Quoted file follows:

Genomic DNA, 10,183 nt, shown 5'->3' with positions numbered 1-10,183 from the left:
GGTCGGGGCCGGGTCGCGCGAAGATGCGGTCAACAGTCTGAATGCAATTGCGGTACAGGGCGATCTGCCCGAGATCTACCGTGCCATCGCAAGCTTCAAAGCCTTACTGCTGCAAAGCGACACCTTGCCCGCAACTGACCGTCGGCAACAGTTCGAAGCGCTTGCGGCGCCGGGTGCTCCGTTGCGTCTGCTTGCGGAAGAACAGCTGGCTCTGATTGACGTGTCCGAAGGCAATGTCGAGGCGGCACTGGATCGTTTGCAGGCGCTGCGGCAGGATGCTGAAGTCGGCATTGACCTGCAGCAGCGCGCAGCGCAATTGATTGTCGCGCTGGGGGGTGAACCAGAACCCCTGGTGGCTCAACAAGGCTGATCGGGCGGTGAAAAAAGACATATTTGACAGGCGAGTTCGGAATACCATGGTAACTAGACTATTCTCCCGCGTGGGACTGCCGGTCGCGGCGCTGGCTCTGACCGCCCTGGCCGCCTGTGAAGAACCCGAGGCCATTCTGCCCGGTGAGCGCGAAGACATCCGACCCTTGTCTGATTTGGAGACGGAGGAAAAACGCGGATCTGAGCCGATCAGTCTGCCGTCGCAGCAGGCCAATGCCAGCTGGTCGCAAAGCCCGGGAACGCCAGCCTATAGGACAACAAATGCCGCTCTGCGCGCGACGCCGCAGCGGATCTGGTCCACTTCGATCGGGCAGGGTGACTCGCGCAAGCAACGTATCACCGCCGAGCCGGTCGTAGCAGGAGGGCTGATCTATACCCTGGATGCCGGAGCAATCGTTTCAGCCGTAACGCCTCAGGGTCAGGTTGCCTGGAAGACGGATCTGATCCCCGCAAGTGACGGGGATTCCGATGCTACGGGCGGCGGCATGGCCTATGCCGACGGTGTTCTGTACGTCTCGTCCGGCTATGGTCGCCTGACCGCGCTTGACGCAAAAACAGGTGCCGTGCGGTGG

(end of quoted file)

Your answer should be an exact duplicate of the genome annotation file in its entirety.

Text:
Genomic DNA, 10,183 nt, shown 5'->3' with positions numbered 1-10,183 from the left:
GGTCGGGGCCGGGTCGCGCGAAGATGCGGTCAACAGTCTGAATGCAATTGCGGTACAGGGCGATCTGCCCGAGATCTACCGTGCCATCGCAAGCTTCAAAGCCTTACTGCTGCAAAGCGACACCTTGCCCGCAACTGACCGTCGGCAACAGTTCGAAGCGCTTGCGGCGCCGGGTGCTCCGTTGCGTCTGCTTGCGGAAGAACAGCTGGCTCTGATTGACGTGTCCGAAGGCAATGTCGAGGCGGCACTGGATCGTTTGCAGGCGCTGCGGCAGGATGCTGAAGTCGGCATTGACCTGCAGCAGCGCGCAGCGCAATTGATTGTCGCGCTGGGGGGTGAACCAGAACCCCTGGTGGCTCAACAAGGCTGATCGGGCGGTGAAAAAAGACATATTTGACAGGCGAGTTCGGAATACCATGGTAACTAGACTATTCTCCCGCGTGGGACTGCCGGTCGCGGCGCTGGCTCTGACCGCCCTGGCCGCCTGTGAAGAACCCGAGGCCATTCTGCCCGGTGAGCGCGAAGACATCCGACCCTTGTCTGATTTGGAGACGGAGGAAAAACGCGGATCTGAGCCGATCAGTCTGCCGTCGCAGCAGGCCAATGCCAGCTGGTCGCAAAGCCCGGGAACGCCAGCCTATAGGACAACAAATGCCGCTCTGCGCGCGACGCCGCAGCGGATCTGGTCCACTTCGATCGGGCAGGGTGACTCGCGCAAGCAACGTATCACCGCCGAGCCGGTCGTAGCAGGAGGGCTGATCTATACCCTGGATGCCGGAGCAATCGTTTCAGCCGTAACGCCTCAGGGTCAGGTTGCCTGGAAGACGGATCTGATCCCCGCAAGTGACGGGGATTCCGATGCTACGGGCGGCGGCATGGCCTATGCCGACGGTGTTCTGTACGTCTCGTCCGGCTATGGTCGCCTGACCGCGCTTGACGCAAAAACAGGTGCCGTGCGGTGG